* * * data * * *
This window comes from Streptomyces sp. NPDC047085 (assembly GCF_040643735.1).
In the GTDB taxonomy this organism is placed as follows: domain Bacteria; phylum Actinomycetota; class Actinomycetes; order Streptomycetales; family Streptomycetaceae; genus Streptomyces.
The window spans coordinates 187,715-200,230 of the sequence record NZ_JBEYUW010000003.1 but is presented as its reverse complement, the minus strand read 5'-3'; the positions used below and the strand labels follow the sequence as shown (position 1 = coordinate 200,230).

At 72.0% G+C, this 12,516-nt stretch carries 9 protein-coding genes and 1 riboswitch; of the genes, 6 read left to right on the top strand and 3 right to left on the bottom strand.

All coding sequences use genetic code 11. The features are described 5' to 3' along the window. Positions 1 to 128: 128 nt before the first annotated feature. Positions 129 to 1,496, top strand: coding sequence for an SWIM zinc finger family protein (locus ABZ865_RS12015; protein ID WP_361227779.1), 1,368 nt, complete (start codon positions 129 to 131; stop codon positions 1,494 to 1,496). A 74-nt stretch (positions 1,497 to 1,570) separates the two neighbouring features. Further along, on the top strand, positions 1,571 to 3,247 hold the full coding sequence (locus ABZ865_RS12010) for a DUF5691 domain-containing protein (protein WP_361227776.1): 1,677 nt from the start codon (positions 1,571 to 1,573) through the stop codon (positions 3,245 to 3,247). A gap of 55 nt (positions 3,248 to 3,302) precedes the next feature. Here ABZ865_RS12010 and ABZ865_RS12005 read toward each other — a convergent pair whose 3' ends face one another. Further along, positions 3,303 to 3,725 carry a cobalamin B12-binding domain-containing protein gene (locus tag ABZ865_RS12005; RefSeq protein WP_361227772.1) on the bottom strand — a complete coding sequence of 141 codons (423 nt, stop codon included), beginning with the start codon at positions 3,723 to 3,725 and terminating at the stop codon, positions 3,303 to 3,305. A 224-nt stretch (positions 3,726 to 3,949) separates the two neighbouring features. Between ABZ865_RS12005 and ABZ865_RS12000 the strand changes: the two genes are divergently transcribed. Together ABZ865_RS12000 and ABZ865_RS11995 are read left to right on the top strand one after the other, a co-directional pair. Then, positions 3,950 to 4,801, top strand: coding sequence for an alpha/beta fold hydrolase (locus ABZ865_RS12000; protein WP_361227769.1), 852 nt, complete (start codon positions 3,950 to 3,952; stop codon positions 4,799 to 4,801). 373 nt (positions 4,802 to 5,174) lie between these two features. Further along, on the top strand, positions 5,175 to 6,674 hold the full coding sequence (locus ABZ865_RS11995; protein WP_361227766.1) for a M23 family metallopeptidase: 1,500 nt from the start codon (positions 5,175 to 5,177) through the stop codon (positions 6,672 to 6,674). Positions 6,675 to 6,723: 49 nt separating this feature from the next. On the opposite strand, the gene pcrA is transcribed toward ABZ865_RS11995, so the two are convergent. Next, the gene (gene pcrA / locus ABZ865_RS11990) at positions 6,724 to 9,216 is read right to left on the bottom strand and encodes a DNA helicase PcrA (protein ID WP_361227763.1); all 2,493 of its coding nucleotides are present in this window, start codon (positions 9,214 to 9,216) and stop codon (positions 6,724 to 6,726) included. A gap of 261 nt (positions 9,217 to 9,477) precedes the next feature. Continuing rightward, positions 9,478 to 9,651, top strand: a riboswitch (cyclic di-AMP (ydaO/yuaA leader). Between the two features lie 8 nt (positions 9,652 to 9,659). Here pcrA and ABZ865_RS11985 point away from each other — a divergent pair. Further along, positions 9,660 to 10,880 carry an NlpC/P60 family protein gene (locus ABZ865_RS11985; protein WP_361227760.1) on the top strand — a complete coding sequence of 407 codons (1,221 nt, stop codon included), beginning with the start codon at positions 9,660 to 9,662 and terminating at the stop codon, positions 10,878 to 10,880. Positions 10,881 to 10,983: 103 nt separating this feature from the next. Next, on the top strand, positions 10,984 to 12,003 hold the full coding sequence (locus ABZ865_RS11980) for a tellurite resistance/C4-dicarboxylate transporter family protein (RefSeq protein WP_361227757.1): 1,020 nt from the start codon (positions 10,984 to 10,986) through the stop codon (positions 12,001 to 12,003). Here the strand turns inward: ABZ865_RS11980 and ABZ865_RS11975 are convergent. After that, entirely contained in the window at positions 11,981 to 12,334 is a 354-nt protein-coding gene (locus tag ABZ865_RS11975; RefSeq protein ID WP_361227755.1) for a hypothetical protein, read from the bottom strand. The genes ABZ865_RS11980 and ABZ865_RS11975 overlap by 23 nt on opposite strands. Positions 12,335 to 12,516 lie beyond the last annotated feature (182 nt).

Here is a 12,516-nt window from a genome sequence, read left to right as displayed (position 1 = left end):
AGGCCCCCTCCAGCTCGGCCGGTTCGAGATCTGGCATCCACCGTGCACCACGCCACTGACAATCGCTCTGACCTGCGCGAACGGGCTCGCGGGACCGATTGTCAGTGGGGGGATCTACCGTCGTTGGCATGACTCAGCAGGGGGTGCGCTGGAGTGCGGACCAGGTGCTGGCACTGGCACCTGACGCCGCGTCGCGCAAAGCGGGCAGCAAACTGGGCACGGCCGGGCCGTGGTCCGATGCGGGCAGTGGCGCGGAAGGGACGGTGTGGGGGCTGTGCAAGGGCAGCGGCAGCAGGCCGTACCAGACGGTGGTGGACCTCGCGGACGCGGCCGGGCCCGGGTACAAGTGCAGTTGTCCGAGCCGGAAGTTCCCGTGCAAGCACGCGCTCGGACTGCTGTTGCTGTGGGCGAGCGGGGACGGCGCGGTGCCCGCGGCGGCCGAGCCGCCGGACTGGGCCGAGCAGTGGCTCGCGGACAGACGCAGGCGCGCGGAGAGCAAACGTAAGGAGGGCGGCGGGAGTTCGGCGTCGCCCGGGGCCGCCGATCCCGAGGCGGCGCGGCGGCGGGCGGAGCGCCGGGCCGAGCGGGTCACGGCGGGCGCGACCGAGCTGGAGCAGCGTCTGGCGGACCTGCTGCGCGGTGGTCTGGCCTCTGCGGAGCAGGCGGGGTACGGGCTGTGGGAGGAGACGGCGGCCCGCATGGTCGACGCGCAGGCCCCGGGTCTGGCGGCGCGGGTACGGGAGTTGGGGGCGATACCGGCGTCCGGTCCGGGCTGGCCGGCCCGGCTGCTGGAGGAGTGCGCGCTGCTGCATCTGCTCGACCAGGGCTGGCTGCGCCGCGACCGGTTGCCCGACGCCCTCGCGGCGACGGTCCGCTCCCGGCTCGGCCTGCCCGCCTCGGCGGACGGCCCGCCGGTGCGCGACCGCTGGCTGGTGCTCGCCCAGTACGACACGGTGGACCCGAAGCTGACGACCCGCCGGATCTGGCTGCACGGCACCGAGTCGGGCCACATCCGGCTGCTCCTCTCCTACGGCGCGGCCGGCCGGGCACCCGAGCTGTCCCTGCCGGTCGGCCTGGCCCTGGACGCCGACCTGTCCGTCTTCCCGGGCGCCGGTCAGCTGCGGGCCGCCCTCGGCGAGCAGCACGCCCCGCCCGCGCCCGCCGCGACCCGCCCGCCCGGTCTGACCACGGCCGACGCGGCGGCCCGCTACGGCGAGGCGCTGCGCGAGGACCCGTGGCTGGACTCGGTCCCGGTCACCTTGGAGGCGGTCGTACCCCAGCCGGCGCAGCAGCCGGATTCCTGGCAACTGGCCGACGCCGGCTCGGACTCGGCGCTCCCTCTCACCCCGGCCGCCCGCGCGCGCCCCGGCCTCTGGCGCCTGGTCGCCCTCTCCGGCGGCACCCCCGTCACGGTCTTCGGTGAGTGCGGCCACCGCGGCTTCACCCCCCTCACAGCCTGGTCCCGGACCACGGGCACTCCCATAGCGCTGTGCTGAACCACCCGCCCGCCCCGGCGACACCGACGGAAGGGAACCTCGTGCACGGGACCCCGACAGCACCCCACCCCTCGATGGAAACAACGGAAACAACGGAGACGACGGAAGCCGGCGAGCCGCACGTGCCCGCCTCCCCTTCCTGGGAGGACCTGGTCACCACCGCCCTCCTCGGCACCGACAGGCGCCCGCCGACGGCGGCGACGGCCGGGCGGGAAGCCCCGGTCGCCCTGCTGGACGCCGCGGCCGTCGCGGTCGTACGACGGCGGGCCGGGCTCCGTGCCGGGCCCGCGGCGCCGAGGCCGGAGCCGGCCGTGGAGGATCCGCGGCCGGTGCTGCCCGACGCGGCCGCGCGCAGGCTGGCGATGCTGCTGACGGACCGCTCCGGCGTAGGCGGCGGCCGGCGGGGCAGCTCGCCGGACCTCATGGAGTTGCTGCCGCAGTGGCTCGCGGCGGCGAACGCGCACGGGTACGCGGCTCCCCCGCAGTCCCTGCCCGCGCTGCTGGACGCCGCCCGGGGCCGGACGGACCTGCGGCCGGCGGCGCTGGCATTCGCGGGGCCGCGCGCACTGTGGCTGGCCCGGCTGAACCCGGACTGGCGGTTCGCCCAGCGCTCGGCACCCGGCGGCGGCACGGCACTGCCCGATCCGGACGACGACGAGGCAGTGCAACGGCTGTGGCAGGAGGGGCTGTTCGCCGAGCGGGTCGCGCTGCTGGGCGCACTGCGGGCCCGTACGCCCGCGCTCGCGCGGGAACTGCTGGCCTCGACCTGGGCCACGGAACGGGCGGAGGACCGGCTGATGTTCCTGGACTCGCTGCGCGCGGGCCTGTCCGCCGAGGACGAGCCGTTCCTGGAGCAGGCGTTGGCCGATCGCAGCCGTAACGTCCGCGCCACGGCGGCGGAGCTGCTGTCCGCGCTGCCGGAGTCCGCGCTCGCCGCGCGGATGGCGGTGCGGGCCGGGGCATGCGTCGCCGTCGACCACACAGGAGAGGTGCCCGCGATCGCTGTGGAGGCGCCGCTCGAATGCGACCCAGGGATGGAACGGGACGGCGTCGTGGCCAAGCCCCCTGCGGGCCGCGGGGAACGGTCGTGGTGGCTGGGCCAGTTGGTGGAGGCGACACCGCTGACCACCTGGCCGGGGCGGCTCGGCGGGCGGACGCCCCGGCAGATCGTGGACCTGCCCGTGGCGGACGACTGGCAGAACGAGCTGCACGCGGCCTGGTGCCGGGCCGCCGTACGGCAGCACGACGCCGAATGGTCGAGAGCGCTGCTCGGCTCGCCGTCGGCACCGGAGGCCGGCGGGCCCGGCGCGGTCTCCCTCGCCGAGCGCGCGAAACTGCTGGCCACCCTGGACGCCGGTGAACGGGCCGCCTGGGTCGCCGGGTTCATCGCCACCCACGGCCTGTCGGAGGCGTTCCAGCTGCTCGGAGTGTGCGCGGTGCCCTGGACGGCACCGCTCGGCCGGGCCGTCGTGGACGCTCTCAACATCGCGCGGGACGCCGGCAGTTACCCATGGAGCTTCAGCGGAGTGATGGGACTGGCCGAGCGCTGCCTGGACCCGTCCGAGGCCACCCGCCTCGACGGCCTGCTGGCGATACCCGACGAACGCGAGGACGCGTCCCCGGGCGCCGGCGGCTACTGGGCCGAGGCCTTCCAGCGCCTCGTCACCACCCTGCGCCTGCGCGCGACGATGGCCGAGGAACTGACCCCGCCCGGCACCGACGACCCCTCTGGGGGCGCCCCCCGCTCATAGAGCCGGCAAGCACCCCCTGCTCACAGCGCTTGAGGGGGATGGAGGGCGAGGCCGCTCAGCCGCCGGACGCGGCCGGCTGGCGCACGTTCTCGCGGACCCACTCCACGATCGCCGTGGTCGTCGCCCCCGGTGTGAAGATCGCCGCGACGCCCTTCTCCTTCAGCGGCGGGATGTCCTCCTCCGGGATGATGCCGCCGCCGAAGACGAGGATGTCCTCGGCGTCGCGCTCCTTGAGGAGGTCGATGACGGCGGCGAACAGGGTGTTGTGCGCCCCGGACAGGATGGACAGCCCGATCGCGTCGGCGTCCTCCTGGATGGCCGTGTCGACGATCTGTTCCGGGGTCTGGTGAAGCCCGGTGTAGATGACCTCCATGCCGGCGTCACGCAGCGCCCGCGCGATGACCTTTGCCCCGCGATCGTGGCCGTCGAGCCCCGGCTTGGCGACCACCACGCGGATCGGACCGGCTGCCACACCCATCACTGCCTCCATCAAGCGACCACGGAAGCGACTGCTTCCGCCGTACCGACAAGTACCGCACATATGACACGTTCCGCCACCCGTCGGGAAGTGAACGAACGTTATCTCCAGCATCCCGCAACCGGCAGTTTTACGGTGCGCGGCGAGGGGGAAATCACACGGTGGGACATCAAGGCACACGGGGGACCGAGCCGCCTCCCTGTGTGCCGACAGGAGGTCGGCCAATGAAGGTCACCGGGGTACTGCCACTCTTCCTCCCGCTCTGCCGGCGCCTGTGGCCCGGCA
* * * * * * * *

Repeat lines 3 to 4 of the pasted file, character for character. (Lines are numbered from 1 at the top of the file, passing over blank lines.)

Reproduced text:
The window spans coordinates 187,715-200,230 of the sequence record NZ_JBEYUW010000003.1 but is presented as its reverse complement, the minus strand read 5'-3'; the positions used below and the strand labels follow the sequence as shown (position 1 = coordinate 200,230).

At 72.0% G+C, this 12,516-nt stretch carries 9 protein-coding genes and 1 riboswitch; of the genes, 6 read left to right on the top strand and 3 right to left on the bottom strand.